It is a variety of historical revisionism -history is written by the victors, after all: the most powerful. And the winning side not only gets to control the propaganda, it also gets to interpret the outcome, doesn’t it? Views change as history moves on I suppose, but sometimes we can only contextualize things in retrospect. At the time, it’s only too easy to cave in to vested interests too comfortable to omit the inconvenient truths.

With the egregious omissions of the Slave Bible, the intent is fairly obvious, of course, but there seems to have been no effort to adhere even to Luther’s stringent changes, and at least from the article, I’m not convinced that the Christianity promulgated was of much comfort to the enslaved workers either.

Unfortunately, we often rationalize the means to whatever end we have convinced ourselves is right -whether it be for the good of Britain’s overseas empire that enriched the home country establishment, or for the benefit of the government closer to home. After all, in Canada, we decided that the aboriginal owners of the land we appropriated would be more manageable if they came to accept our Old World -largely European- values. So, we stole their children and forced them into Residential Schools with or without parental permission and attempted to interdict their native languages and inculcate standards entirely foreign to them. Although we all pretended it was for their own good, the reasoning was an opaque attempt at domination. And the irony, in Canada at least, was that it was done both with the blessings, and under the aegis of the Church.

Plus ça change, eh? We have learned little over the years, I think. There still seems to be a need to convince anyone who will listen -and perhaps especially those who won’t- of the righteousness of our beliefs. Of our cause. And yet, a hundred or so years in the future, if there’s still anyone left, they will study us and sigh. ‘What were they thinking?’ they will ask, and then shrug and read their own zeitgeist into the story.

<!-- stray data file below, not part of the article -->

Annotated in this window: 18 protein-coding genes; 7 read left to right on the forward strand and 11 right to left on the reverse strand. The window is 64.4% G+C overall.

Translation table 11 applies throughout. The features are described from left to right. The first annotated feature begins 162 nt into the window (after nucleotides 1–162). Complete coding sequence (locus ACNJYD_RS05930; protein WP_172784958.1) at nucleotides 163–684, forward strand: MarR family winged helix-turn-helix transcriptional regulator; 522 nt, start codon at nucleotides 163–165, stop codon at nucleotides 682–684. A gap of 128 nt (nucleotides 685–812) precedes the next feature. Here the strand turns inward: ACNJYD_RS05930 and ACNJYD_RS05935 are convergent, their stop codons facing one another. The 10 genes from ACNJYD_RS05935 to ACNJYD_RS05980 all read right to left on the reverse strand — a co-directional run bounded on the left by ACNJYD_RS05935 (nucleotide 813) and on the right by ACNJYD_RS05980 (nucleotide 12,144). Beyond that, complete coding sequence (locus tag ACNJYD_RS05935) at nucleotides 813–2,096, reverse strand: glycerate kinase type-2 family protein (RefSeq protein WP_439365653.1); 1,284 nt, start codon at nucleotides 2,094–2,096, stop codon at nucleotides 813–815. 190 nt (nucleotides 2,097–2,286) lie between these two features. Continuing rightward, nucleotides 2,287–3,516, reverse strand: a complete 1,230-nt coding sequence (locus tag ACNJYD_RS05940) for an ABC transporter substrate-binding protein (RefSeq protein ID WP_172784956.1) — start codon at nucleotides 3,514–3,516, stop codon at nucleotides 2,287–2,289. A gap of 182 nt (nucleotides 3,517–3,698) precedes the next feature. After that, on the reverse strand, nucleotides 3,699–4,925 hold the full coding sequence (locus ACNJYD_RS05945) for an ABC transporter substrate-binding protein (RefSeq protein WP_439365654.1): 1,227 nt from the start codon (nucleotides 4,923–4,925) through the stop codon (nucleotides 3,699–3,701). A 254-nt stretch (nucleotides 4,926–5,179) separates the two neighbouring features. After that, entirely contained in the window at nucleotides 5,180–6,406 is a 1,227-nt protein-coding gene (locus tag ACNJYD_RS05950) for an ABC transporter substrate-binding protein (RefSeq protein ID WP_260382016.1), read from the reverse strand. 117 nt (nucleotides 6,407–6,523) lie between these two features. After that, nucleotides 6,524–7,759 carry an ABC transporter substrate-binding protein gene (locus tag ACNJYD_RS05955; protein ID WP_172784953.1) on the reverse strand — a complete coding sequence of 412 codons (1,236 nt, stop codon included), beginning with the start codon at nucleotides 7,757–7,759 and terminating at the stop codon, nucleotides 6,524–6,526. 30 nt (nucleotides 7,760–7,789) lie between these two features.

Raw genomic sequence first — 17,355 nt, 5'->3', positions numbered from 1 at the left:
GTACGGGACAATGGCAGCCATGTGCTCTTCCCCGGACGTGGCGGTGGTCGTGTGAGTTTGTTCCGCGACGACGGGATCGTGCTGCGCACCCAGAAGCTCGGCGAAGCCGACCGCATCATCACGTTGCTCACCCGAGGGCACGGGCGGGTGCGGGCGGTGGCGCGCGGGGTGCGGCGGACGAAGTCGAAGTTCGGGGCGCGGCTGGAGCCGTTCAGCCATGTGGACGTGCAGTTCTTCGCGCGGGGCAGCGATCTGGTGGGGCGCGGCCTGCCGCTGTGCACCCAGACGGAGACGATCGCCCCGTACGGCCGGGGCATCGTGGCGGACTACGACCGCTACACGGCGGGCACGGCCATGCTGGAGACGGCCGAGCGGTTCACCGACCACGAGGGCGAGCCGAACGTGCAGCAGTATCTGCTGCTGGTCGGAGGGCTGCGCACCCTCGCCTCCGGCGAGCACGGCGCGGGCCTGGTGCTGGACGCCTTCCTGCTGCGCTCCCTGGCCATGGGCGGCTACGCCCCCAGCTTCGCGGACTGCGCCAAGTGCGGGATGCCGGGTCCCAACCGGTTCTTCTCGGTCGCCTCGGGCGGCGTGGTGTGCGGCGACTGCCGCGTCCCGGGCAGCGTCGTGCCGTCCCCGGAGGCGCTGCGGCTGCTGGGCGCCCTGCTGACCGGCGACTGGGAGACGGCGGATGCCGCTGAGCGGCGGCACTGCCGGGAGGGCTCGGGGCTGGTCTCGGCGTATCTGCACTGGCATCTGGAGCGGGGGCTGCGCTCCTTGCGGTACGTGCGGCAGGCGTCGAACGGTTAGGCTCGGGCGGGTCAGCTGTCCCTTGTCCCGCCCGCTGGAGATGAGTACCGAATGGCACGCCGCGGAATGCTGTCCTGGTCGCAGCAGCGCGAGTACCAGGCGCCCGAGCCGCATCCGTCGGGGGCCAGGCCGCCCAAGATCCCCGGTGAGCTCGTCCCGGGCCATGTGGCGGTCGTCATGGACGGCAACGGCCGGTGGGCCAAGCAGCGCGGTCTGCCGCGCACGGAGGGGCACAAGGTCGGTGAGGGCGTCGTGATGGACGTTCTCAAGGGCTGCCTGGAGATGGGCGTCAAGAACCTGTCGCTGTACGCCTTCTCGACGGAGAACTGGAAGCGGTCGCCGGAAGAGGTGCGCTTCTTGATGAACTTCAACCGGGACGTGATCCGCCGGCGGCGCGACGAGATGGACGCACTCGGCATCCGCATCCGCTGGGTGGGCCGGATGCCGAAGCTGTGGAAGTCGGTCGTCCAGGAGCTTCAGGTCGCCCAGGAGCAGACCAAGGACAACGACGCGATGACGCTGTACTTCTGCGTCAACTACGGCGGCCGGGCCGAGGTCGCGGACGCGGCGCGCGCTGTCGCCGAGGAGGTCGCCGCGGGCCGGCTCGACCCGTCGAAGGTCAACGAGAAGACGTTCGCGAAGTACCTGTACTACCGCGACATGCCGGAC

She wears her faith but as the fashion of her phone.

Everything is a matter of time, isn’t it? Everything changes. Like the apocryphal monkeys typing away infinitely, everything will be written. Everything will be transmogrified somewhere. Some time. Somehow. I suppose that should be a comfort, but I can’t escape the nagging feeling that there is something unrequited in all that: an imbalance between now and then -no bridge to mediate between what is, and what some nebulous future may unfurl for our children’s children.

And yet, an article I found offers some hope that I might have missed the entr’acte, missed a vital link in the ever lengthening chain of progress –or at least underestimated its importance. I’m talking about the smartphone. I grow old… I grow old… I shall wear the bottoms of my trousers rolled, as T.S. Eliot wrote –that, at least, may be a suitable mea culpa for my inattentiveness, perhaps.

I should have seen that with all of the changes occasioned by the phone, other subtle philosophical alterations might well hide within its shadow. ‘He wears his faith but as the fashion of his hat; it ever changes with the next block’, as Beatrice says in Shakespeare’s Much Ado About Nothing. Who would have thought that religion itself might live the same fate? http://www.bbc.com/future/story/20170222-how-smartphones-and-social-media-are-changing-religion The mobile phone Bible seems to be replacing the book Bible –at least with many of the younger religious crowd. And the result may have been a loss of context –no thumbing through the pages looking for something, just an arrival at whatever nugget was requested –like looking it up in Wikipedia. In other words, an information Christianity, a virtual religion. ‘“A new kind of mutated Christianity for a digital age is appearing,” says Phillips [director of the Codec Research Centre for Digital Theology at Durham University in the UK]. “One that follows many of the ethics of the secular world.” Known as moralistic therapeutic deism, this form of belief is focused more on the charitable and moral side of the Bible – the underlying tenets of religion, rather than the notion that the Universe was created by an all-seeing, all-powerful leader.’